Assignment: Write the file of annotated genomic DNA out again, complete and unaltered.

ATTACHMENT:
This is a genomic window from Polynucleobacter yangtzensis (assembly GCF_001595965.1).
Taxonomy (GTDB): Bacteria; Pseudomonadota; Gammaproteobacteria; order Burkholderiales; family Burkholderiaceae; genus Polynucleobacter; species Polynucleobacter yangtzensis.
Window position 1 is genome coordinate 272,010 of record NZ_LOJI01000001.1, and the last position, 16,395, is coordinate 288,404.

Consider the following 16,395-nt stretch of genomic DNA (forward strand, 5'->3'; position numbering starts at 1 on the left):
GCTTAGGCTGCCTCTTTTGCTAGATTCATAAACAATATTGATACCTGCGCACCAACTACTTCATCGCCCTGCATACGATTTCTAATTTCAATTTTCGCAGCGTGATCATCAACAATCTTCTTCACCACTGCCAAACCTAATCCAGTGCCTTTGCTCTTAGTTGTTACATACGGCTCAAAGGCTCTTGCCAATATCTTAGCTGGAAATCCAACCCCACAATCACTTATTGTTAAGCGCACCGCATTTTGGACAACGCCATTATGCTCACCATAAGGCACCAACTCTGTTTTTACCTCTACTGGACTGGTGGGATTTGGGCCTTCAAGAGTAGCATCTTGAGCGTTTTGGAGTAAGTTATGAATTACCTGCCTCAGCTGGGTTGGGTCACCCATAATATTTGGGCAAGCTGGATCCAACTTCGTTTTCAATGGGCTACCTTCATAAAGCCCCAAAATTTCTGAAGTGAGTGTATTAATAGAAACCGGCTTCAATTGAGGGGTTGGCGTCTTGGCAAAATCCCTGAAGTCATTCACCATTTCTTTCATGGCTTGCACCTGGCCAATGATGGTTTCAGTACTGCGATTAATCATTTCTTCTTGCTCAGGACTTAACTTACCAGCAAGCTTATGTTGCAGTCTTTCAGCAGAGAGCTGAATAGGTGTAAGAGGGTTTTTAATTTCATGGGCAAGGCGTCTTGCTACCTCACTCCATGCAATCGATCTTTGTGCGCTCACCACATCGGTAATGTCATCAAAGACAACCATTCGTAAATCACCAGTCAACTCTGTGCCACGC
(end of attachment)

This is a genomic window from Polynucleobacter yangtzensis (assembly GCF_001595965.1).
Taxonomy (GTDB): Bacteria; Pseudomonadota; Gammaproteobacteria; order Burkholderiales; family Burkholderiaceae; genus Polynucleobacter; species Polynucleobacter yangtzensis.
Window position 1 is genome coordinate 272,010 of record NZ_LOJI01000001.1, and the last position, 16,395, is coordinate 288,404.

Consider the following 16,395-nt stretch of genomic DNA (forward strand, 5'->3'; position numbering starts at 1 on the left):
GCTTAGGCTGCCTCTTTTGCTAGATTCATAAACAATATTGATACCTGCGCACCAACTACTTCATCGCCCTGCATACGATTTCTAATTTCAATTTTCGCAGCGTGATCATCAACAATCTTCTTCACCACTGCCAAACCTAATCCAGTGCCTTTGCTCTTAGTTGTTACATACGGCTCAAAGGCTCTTGCCAATATCTTAGCTGGAAATCCAACCCCACAATCACTTATTGTTAAGCGCACCGCATTTTGGACAACGCCATTATGCTCACCATAAGGCACCAACTCTGTTTTTACCTCTACTGGACTGGTGGGATTTGGGCCTTCAAGAGTAGCATCTTGAGCGTTTTGGAGTAAGTTATGAATTACCTGCCTCAGCTGGGTTGGGTCACCCATAATATTTGGGCAAGCTGGATCCAACTTCGTTTTCAATGGGCTACCTTCATAAAGCCCCAAAATTTCTGAAGTGAGTGTATTAATAGAAACCGGCTTCAATTGAGGGGTTGGCGTCTTGGCAAAATCCCTGAAGTCATTCACCATTTCTTTCATGGCTTGCACCTGGCCAATGATGGTTTCAGTACTGCGATTAATCATTTCTTCTTGCTCAGGACTTAACTTACCAGCAAGCTTATGTTGCAGTCTTTCAGCAGAGAGCTGAATAGGTGTAAGAGGGTTTTTAATTTCATGGGCAAGGCGTCTTGCTACCTCACTCCATGCAATCGATCTTTGTGCGCTCACCACATCGGTAATGTCATCAAAGACAACCATTCGTAAATCACCAGTCAACTCTGTGCCACGC